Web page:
CHICAGO – The Ukrainian Medical Association of North America (UMANA) held its 44th Scientific Conference and 37th Assembly of Delegates on Wednesday through Saturday, June 14-18, at the Key Bridge Marriott Hotel in Arlington, Va. The theme of the biennial convention was “Rehabilitation and Reintegration – Helping Ukrainians Help Themselves.”
The conference was dedicated to familiarizing participants with Ukraine’s health care challenges in the face of ongoing war, economic instability and political reform. This is a time of great anxiety but also one of great promise and opportunity. Continuing hostilities in eastern Ukraine are inflicting debilitating military and civilian casualties, raising the demand for rehabilitation medicine. Survivors are in need of services to reintegrate them back into society as useful and productive citizens.
It’s been three years since a passenger airliner was shot out of the sky over the beautiful fields of Ukraine in a war zone created by Russian and Russian-backed forces. On July 17, 2014, a terrorist act – plain and simple – was committed when Malaysia Airlines Flight 17 (MH17) was downed and all 298 passengers and crew were killed. The victims hailed from 17 countries – 189 of them from the Netherlands. A year later, we saw newly released video footage of “separatists” sifting through the wreckage of the Boeing 777, realizing that this was a civilian aircraft, and then callously going through the belongings of the dead. It was a scene that Australia’s Foreign Minister Julie Bishop said was “sickening to watch.”
Three years after the downing, the world is closer to knowing not only what happened, but also how it happened and who was responsible.
Russia’s decision two years ago, on July 29, 2015, to veto a United Nations resolution that would create an international tribunal regarding the downing of Malaysia Airlines Flight 17 over eastern Ukraine on July 17, 2014, drew sharp criticism from 11 out of the 15 U.N. Security Council members who backed the resolution. Supporters of the resolution were three of the five permanent members of the UNSC: France, the United Kingdom, the United States; and eight of the 10 non-permanent members: Chad, Chile, Jordan, Lithuania, Malaysia, New Zealand, Nigeria and Spain. The remaining three members, Angola, China and Venezuela, abstained. The tribunal would have been tasked with investigating and trying those responsible for firing the missile that caused the Boeing 777 to crash on Russia-occupied territory of eastern Ukraine. The proposal was backed by Malaysia, Australia, the Netherlands and Ukraine.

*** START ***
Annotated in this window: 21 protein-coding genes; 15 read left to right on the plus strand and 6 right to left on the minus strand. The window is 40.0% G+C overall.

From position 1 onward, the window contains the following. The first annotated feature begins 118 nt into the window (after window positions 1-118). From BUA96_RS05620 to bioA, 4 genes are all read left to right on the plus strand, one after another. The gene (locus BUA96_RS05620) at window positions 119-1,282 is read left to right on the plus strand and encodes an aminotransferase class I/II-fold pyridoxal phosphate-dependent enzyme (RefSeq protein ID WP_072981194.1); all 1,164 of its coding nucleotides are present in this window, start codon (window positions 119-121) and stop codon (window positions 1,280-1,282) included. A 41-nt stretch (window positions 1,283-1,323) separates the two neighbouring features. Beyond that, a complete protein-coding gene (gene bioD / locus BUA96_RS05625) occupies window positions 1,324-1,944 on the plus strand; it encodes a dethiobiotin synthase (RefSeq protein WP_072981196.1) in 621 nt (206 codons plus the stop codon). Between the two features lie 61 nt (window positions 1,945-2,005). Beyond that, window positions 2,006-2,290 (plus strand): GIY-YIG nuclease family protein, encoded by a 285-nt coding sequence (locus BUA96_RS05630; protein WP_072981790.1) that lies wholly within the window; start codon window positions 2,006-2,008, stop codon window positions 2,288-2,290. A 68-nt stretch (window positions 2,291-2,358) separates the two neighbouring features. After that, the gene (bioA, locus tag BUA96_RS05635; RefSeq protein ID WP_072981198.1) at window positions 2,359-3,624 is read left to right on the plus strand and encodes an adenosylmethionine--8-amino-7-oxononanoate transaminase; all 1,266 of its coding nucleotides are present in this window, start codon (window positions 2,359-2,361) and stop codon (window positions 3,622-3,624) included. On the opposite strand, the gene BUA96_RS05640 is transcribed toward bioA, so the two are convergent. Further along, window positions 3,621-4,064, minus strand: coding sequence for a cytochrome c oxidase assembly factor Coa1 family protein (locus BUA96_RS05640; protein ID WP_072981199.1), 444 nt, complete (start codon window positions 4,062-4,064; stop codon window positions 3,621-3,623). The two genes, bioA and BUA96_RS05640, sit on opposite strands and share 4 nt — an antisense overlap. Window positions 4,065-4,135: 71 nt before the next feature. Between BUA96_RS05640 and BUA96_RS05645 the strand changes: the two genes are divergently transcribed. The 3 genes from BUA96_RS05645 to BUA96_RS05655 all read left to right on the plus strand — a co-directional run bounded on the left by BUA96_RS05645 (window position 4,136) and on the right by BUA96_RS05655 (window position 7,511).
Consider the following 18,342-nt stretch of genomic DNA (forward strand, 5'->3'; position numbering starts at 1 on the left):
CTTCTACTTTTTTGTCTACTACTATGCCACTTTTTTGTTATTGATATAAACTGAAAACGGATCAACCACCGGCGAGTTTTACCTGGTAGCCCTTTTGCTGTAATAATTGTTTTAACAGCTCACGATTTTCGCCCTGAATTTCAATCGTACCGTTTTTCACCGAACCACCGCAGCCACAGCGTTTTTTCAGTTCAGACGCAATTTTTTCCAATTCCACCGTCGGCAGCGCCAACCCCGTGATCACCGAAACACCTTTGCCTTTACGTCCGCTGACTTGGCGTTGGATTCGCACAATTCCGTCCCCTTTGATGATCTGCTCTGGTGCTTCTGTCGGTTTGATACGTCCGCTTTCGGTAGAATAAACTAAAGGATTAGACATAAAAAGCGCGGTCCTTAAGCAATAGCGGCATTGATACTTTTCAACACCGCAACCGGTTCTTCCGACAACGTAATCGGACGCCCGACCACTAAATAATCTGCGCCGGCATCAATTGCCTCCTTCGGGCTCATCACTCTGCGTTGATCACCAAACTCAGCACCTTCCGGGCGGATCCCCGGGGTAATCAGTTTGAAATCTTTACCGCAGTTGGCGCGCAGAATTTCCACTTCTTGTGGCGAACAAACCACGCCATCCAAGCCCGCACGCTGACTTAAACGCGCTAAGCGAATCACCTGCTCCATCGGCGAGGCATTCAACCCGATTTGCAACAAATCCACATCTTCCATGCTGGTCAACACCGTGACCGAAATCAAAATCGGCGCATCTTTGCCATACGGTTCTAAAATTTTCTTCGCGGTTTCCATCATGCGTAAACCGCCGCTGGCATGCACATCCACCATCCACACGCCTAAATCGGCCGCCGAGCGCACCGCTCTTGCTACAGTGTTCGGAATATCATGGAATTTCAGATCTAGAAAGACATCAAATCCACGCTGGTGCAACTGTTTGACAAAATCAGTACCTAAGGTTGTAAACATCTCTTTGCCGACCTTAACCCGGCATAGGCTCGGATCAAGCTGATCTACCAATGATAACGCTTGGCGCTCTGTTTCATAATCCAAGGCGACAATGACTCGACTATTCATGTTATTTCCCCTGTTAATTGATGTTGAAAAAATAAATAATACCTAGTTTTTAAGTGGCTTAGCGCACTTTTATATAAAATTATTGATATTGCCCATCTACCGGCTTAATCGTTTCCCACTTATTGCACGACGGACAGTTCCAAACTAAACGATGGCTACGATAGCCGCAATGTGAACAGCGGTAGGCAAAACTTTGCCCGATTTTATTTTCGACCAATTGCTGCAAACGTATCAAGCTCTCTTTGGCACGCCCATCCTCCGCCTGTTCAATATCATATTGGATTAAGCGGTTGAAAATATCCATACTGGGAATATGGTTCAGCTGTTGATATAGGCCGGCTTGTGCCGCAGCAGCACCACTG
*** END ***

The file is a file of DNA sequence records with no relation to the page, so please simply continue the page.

The following statement by Pavlo Klimkin, Ukraine’s minister of foreign affairs, was released by the Embassy of Ukraine in the U.S. on July 18. Three years ago, a world becoming accustomed to the most despicable terrorist outrages was shocked and stunned when 298 passengers and crew members of the Malaysia Airlines Flight MH17 were blasted out of the skies over Ukraine. For many around the world, it brought the Russian-fomented war in the Donbas to their attention for the first time. Even for Ukrainians, including those facing death in the Donbas, it was impossible to believe that terrorists had the ability to hit the civilian aircraft 11,000 meters above the ground. Even with all the support Russia was known to be providing, it was simply not credible or believable in any way.
Westerners carefully distinguish between Russians and the Russian state, showing sympathy to the former and concern about the behavior of the latter, the kind of distinction even Stalin made between the Nazis and the German people but one the Putin regime does not, instead exploiting the basest nationalistic feelings, Vladislav Inozemtsev says. In an RBC commentary, the Moscow economist and analyst writes that the Russian government is “teaching Russians to be afraid of the surrounding world and, therefore, politicians in Moscow tell tales about how people in this world hate Russians” (rbc.ru/opinions/politics/28/06/2017/59539f189a7947230ea53eb7). “In my view,” Mr. Inozemtsev says, “such rhetoric discredits the Russian political class by demonstrating both the low level of understanding of what is taking place today in the world and a general inadequacy of the [Russian] political elite, which is living in a reality invented by itself” rather than in real reality. Everyone must remember, he continues, that “the term ‘Russophobia’ refers precisely to Russians… and not to the Russian state.” But the Kremlin wants to conflate the two in order to force Russians to think that the West opposes them and not just the policies of Vladimir Putin and his entourage. Any Russians who have travelled or lived abroad can confirm that ordinary people in the West are not hostile to the Russian people.